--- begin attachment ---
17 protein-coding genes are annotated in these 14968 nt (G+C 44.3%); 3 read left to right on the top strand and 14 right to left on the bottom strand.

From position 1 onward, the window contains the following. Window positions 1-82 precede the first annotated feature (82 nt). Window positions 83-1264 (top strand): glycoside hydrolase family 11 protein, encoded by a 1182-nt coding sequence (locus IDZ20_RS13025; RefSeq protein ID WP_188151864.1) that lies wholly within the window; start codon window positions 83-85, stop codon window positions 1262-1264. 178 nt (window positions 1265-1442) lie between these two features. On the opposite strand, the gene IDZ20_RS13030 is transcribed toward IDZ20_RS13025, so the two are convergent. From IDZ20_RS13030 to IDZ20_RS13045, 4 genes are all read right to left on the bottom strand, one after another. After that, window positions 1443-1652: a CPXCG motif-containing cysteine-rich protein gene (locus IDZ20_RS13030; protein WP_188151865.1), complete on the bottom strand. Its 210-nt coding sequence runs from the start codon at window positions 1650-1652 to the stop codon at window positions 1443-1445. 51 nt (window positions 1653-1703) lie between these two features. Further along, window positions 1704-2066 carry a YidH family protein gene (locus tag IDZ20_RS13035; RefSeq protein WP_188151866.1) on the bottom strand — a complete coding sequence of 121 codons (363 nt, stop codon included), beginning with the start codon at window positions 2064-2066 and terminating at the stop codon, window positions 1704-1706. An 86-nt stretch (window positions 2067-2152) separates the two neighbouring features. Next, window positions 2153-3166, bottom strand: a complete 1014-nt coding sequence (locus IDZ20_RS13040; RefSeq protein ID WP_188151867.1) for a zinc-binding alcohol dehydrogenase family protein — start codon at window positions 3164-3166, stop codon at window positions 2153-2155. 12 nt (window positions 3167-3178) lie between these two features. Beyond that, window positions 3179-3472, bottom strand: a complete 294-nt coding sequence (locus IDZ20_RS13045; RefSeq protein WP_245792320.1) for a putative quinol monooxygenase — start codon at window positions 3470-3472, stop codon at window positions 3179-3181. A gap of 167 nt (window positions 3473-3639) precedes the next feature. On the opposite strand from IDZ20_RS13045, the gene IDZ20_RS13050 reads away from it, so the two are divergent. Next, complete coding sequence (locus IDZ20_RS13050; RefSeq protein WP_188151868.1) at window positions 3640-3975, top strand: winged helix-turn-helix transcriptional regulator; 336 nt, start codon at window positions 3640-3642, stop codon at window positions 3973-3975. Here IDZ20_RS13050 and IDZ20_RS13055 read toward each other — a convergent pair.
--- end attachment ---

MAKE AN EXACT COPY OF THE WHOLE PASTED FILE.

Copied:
17 protein-coding genes are annotated in these 14968 nt (G+C 44.3%); 3 read left to right on the top strand and 14 right to left on the bottom strand.

From position 1 onward, the window contains the following. Window positions 1-82 precede the first annotated feature (82 nt). Window positions 83-1264 (top strand): glycoside hydrolase family 11 protein, encoded by a 1182-nt coding sequence (locus IDZ20_RS13025; RefSeq protein ID WP_188151864.1) that lies wholly within the window; start codon window positions 83-85, stop codon window positions 1262-1264. 178 nt (window positions 1265-1442) lie between these two features. On the opposite strand, the gene IDZ20_RS13030 is transcribed toward IDZ20_RS13025, so the two are convergent. From IDZ20_RS13030 to IDZ20_RS13045, 4 genes are all read right to left on the bottom strand, one after another. After that, window positions 1443-1652: a CPXCG motif-containing cysteine-rich protein gene (locus IDZ20_RS13030; protein WP_188151865.1), complete on the bottom strand. Its 210-nt coding sequence runs from the start codon at window positions 1650-1652 to the stop codon at window positions 1443-1445. 51 nt (window positions 1653-1703) lie between these two features. Further along, window positions 1704-2066 carry a YidH family protein gene (locus tag IDZ20_RS13035; RefSeq protein WP_188151866.1) on the bottom strand — a complete coding sequence of 121 codons (363 nt, stop codon included), beginning with the start codon at window positions 2064-2066 and terminating at the stop codon, window positions 1704-1706. An 86-nt stretch (window positions 2067-2152) separates the two neighbouring features. Next, window positions 2153-3166, bottom strand: a complete 1014-nt coding sequence (locus IDZ20_RS13040; RefSeq protein ID WP_188151867.1) for a zinc-binding alcohol dehydrogenase family protein — start codon at window positions 3164-3166, stop codon at window positions 2153-2155. 12 nt (window positions 3167-3178) lie between these two features. Beyond that, window positions 3179-3472, bottom strand: a complete 294-nt coding sequence (locus IDZ20_RS13045; RefSeq protein WP_245792320.1) for a putative quinol monooxygenase — start codon at window positions 3470-3472, stop codon at window positions 3179-3181. A gap of 167 nt (window positions 3473-3639) precedes the next feature. On the opposite strand from IDZ20_RS13045, the gene IDZ20_RS13050 reads away from it, so the two are divergent. Next, complete coding sequence (locus IDZ20_RS13050; RefSeq protein WP_188151868.1) at window positions 3640-3975, top strand: winged helix-turn-helix transcriptional regulator; 336 nt, start codon at window positions 3640-3642, stop codon at window positions 3973-3975. Here IDZ20_RS13050 and IDZ20_RS13055 read toward each other — a convergent pair.